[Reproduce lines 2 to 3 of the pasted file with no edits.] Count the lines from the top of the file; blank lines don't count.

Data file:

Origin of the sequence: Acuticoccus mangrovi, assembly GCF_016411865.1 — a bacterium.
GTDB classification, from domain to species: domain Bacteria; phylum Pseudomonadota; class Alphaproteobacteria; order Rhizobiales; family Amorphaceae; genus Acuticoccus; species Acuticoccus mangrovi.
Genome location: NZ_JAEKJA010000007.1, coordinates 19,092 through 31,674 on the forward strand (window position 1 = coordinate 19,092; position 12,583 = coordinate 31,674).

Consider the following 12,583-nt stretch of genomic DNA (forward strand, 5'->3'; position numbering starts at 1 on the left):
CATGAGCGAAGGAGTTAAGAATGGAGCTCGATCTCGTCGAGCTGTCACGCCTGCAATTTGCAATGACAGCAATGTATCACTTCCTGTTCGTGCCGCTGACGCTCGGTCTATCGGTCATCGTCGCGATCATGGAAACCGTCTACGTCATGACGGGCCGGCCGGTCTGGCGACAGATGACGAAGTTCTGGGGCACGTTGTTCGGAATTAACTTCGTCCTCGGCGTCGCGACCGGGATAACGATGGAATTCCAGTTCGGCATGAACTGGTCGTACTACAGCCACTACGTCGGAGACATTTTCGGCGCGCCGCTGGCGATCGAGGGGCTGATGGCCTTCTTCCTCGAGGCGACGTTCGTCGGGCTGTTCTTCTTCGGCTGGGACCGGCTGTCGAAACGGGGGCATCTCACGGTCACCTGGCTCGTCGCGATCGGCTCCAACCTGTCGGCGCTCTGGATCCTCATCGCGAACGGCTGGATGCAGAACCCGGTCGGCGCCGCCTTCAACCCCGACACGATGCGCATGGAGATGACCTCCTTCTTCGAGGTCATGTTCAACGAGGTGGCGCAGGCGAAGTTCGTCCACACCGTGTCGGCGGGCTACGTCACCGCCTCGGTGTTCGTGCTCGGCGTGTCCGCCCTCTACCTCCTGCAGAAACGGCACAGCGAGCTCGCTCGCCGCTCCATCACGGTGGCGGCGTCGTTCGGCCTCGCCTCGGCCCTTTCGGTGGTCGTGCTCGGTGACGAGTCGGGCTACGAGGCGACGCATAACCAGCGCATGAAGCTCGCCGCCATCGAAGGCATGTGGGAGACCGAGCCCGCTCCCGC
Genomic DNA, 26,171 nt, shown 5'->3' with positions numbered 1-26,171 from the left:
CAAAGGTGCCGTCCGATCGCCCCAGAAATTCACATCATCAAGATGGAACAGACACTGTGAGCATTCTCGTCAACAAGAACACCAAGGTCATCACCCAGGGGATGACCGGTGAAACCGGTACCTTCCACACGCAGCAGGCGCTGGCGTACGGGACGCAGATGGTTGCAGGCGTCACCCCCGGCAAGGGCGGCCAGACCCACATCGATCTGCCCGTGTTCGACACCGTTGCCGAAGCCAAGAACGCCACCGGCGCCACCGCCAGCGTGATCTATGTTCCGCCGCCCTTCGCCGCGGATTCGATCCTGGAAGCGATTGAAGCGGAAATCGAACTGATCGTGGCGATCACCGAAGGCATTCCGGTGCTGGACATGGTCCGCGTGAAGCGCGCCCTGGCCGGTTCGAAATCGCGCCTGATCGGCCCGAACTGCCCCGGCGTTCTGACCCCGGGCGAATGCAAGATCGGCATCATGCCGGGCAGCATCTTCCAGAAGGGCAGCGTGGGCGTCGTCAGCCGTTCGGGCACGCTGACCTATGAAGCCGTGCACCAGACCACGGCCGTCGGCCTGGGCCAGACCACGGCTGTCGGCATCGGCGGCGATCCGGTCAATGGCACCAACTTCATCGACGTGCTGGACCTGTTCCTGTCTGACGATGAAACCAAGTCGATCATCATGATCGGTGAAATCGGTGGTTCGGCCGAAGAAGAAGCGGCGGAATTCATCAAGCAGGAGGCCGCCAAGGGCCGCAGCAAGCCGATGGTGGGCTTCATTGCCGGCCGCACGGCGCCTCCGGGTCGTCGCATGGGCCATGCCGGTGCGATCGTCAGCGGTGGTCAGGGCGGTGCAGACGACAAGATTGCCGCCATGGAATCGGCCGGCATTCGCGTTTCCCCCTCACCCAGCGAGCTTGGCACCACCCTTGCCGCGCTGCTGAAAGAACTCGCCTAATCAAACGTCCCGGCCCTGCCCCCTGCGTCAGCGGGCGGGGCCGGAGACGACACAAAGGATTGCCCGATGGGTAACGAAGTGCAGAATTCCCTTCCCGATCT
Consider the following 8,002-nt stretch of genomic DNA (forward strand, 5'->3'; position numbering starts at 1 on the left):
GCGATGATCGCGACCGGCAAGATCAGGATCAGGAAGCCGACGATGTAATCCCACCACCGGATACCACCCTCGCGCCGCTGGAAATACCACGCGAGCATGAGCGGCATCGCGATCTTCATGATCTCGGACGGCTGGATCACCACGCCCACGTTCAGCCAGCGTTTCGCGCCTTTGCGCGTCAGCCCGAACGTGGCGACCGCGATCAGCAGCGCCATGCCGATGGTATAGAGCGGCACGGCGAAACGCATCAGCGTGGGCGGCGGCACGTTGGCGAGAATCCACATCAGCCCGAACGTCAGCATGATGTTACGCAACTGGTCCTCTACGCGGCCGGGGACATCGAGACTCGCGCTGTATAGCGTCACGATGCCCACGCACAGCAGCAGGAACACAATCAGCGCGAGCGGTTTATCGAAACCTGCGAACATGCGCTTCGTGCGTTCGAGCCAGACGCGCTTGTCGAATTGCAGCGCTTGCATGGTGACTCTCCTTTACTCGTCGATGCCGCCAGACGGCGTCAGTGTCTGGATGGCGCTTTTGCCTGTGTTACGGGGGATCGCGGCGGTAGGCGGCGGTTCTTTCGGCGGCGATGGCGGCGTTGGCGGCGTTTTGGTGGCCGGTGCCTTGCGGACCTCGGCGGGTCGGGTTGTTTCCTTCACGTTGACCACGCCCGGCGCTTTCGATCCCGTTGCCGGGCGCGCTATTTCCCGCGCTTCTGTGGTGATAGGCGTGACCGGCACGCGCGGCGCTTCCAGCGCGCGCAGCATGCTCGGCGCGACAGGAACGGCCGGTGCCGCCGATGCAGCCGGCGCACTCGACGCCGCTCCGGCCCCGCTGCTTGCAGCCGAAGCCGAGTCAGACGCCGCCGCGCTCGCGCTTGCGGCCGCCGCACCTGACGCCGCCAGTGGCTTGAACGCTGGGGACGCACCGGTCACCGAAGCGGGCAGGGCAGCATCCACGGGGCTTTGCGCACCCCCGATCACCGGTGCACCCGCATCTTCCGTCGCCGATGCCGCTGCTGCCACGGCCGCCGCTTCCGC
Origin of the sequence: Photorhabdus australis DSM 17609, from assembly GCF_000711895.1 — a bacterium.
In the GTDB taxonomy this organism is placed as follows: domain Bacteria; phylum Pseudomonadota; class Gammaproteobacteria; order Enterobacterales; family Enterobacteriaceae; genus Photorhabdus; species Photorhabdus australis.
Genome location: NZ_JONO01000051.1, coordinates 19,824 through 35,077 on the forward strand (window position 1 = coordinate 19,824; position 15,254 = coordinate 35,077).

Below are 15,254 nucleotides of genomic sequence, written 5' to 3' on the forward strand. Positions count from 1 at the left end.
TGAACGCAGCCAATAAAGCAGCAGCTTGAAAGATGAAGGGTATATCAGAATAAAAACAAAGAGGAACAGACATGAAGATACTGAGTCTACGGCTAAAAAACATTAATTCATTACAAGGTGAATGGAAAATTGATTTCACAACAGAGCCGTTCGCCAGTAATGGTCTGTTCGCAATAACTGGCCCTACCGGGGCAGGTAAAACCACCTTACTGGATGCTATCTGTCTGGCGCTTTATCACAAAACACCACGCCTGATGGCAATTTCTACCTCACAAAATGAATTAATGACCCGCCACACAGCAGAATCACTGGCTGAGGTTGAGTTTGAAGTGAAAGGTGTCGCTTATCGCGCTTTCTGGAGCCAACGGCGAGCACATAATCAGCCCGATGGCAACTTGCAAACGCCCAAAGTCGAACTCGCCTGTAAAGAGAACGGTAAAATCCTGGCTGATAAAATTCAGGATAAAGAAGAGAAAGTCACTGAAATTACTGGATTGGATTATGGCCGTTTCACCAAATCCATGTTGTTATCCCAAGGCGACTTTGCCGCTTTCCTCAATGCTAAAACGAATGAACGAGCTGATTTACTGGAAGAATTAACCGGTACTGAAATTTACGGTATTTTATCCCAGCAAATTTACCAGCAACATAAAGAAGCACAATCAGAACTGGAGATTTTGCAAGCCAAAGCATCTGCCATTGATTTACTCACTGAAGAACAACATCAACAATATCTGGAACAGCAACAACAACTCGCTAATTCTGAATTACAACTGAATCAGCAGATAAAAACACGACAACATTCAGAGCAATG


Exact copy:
GTDB classification, from domain to species: domain Bacteria; phylum Pseudomonadota; class Alphaproteobacteria; order Rhizobiales; family Amorphaceae; genus Acuticoccus; species Acuticoccus mangrovi.
Genome location: NZ_JAEKJA010000007.1, coordinates 19,092 through 31,674 on the forward strand (window position 1 = coordinate 19,092; position 12,583 = coordinate 31,674).